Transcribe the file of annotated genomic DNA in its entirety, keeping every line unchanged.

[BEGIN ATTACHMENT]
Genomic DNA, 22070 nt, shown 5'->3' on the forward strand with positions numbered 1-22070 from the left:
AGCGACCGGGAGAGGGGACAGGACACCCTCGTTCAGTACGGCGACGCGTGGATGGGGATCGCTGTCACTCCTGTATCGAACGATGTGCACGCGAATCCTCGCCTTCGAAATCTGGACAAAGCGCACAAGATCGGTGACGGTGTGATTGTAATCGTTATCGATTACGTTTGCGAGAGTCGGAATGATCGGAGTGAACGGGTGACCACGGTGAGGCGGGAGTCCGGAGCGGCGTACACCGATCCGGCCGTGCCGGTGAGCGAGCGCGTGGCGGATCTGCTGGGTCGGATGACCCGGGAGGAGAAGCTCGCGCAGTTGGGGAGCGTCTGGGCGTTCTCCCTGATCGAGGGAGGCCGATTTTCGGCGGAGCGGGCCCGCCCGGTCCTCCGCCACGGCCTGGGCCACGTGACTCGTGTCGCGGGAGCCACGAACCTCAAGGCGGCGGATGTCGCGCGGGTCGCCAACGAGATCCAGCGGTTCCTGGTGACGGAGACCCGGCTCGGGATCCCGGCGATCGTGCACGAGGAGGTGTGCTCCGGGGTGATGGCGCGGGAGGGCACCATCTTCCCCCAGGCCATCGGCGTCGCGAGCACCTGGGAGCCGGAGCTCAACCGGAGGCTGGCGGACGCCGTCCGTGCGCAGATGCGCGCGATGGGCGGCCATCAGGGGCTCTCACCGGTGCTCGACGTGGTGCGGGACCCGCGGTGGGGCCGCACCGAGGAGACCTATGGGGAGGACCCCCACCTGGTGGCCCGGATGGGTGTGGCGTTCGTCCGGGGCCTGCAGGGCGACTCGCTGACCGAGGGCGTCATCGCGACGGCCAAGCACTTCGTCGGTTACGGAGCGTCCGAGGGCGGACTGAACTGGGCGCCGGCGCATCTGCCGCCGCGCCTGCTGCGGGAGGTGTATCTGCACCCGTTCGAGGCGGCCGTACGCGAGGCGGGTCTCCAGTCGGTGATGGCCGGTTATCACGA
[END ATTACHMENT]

Genomic DNA, 22070 nt, shown 5'->3' on the forward strand with positions numbered 1-22070 from the left:
AGCGACCGGGAGAGGGGACAGGACACCCTCGTTCAGTACGGCGACGCGTGGATGGGGATCGCTGTCACTCCTGTATCGAACGATGTGCACGCGAATCCTCGCCTTCGAAATCTGGACAAAGCGCACAAGATCGGTGACGGTGTGATTGTAATCGTTATCGATTACGTTTGCGAGAGTCGGAATGATCGGAGTGAACGGGTGACCACGGTGAGGCGGGAGTCCGGAGCGGCGTACACCGATCCGGCCGTGCCGGTGAGCGAGCGCGTGGCGGATCTGCTGGGTCGGATGACCCGGGAGGAGAAGCTCGCGCAGTTGGGGAGCGTCTGGGCGTTCTCCCTGATCGAGGGAGGCCGATTTTCGGCGGAGCGGGCCCGCCCGGTCCTCCGCCACGGCCTGGGCCACGTGACTCGTGTCGCGGGAGCCACGAACCTCAAGGCGGCGGATGTCGCGCGGGTCGCCAACGAGATCCAGCGGTTCCTGGTGACGGAGACCCGGCTCGGGATCCCGGCGATCGTGCACGAGGAGGTGTGCTCCGGGGTGATGGCGCGGGAGGGCACCATCTTCCCCCAGGCCATCGGCGTCGCGAGCACCTGGGAGCCGGAGCTCAACCGGAGGCTGGCGGACGCCGTCCGTGCGCAGATGCGCGCGATGGGCGGCCATCAGGGGCTCTCACCGGTGCTCGACGTGGTGCGGGACCCGCGGTGGGGCCGCACCGAGGAGACCTATGGGGAGGACCCCCACCTGGTGGCCCGGATGGGTGTGGCGTTCGTCCGGGGCCTGCAGGGCGACTCGCTGACCGAGGGCGTCATCGCGACGGCCAAGCACTTCGTCGGTTACGGAGCGTCCGAGGGCGGACTGAACTGGGCGCCGGCGCATCTGCCGCCGCGCCTGCTGCGGGAGGTGTATCTGCACCCGTTCGAGGCGGCCGTACGCGAGGCGGGTCTCCAGTCGGTGATGGCCGGTTATCACGA